Starting in June 2017, The Israel Museum will begin exhibiting the work of Chinese dissident artist Ai Weiwei. The exhibition, titled “Ai Weiwei: One and the Multitude” will feature four works by the artist, including “Sunflower Seeds,” (2010) a work comprising millions of handcrafted and hand-painted porcelain sunflower seeds that many have interpreted to be a reflection on individuality in an age of mass production. The exhibition also includes “Trees” (2010) and Weiwei’s recent, related work, “Iron Tree” (2016). Whereas “Trees” is a sculptural work composed of dead branches, roots and trunks from southern China all reassembled into a sort of Frankensteinian approximation of a living tree, “Iron Tree,” while visually similar, uses iron casts of dead tree parts and is conspicuously held together by large screws and nuts. In addition to the four large works, the exhibition will include a number of complementary, yet to be determined, Ai Weiwei pieces.
This is not the first Israeli Ai Weiwei exhibition to be announced recently, but it may be the first to actually come to fruition. Back in 2015, Weiwei was set to participate in a joint exhibition with Israeli artist Miki Kratsman at the Tel Aviv Museum of Art, but a series of delays ended up pushing the opening date well into 2016 – eventually the exhibition was called off altogether. Krastman alleged that the controversial nature of his proposed exhibit, his portraits of Palestinians, caused the Museum to censor and cancel the work (he did not think Weiwei’s presence was in any way responsible for the cancellation) – museum representatives flatly denied the accusation.
Despite the Tel Aviv cancellation, Weiwei has recently been in Israel and Palestine, filming a documentary about refugees around the world. In an interview with Haaretz about the documentary earlier this year, the artist said of Gaza, rather optimistically, that “People say it’s dangerous. I don’t think it’s dangerous, I think the only danger in life is when we shut ourselves off. We start not to look at the others. There is no other danger.”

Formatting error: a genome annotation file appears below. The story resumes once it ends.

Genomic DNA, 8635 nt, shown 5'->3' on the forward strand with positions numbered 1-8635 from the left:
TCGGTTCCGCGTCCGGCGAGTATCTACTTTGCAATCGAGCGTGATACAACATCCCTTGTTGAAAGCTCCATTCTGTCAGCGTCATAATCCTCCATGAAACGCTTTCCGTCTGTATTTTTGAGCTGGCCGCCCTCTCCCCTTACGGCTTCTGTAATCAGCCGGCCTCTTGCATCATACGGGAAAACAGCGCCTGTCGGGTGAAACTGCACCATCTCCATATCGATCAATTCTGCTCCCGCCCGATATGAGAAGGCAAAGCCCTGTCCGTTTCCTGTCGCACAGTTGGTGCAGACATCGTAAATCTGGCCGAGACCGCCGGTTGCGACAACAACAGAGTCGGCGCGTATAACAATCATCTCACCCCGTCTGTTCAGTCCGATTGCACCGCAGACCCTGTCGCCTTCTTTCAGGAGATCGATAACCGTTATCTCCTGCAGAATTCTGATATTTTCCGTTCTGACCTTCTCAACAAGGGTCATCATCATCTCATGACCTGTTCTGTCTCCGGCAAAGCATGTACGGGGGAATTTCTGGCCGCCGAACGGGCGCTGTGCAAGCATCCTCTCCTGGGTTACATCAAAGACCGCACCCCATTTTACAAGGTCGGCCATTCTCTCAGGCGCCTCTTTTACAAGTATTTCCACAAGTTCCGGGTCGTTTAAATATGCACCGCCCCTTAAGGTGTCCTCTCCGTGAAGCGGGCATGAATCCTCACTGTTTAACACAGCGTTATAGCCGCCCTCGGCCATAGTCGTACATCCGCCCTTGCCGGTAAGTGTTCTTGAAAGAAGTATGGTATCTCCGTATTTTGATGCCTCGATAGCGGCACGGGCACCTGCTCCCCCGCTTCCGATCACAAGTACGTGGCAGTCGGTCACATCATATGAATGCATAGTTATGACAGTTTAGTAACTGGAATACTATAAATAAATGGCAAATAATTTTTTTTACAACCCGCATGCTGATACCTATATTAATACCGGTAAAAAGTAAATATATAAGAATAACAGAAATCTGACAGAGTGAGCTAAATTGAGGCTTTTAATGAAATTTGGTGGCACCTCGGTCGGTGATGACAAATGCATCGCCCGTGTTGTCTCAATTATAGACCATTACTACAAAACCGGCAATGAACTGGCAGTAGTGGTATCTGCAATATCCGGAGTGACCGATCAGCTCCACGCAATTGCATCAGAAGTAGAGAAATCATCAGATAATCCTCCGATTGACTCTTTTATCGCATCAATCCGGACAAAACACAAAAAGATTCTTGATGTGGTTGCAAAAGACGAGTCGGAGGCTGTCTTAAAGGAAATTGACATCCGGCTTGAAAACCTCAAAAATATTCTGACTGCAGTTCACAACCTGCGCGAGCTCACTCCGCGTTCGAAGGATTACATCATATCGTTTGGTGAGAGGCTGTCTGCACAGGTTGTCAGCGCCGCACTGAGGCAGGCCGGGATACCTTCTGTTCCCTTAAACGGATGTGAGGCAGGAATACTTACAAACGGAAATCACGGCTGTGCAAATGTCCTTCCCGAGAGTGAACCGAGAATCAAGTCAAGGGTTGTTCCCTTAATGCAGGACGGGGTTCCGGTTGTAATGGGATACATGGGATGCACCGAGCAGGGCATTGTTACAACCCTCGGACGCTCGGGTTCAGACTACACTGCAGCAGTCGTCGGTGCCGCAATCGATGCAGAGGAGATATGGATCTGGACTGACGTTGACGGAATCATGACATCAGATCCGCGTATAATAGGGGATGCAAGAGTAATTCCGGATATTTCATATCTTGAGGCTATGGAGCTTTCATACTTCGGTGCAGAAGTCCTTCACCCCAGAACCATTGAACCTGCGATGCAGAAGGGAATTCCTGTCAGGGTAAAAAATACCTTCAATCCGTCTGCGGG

In a time when many artists around the world are boycotting Israel, Ai Weiwei has shown an admirable willingness to explore the nation and exhibit his work. While the press release for the 2017 exhibit at the Israel Museum draws a number of comparisons between Weiwei’s native Chinese culture and Israeli culture, some of the comparisons, particularly those regarding Weiwei’s dissident status and the recent ramp-up in anti flag burning laws and artist Natali Cohen Vaxberg’s related indictment, might be less favorable. In any event, it is an exciting announcement and the coming together of four of Ai Weiwei’s monumental works is always noteworthy, regardless of the location.
This story "Israel Museum to Host Exhibition by Chinese Dissident Artist Ai Weiwei" was written by Jake Romm.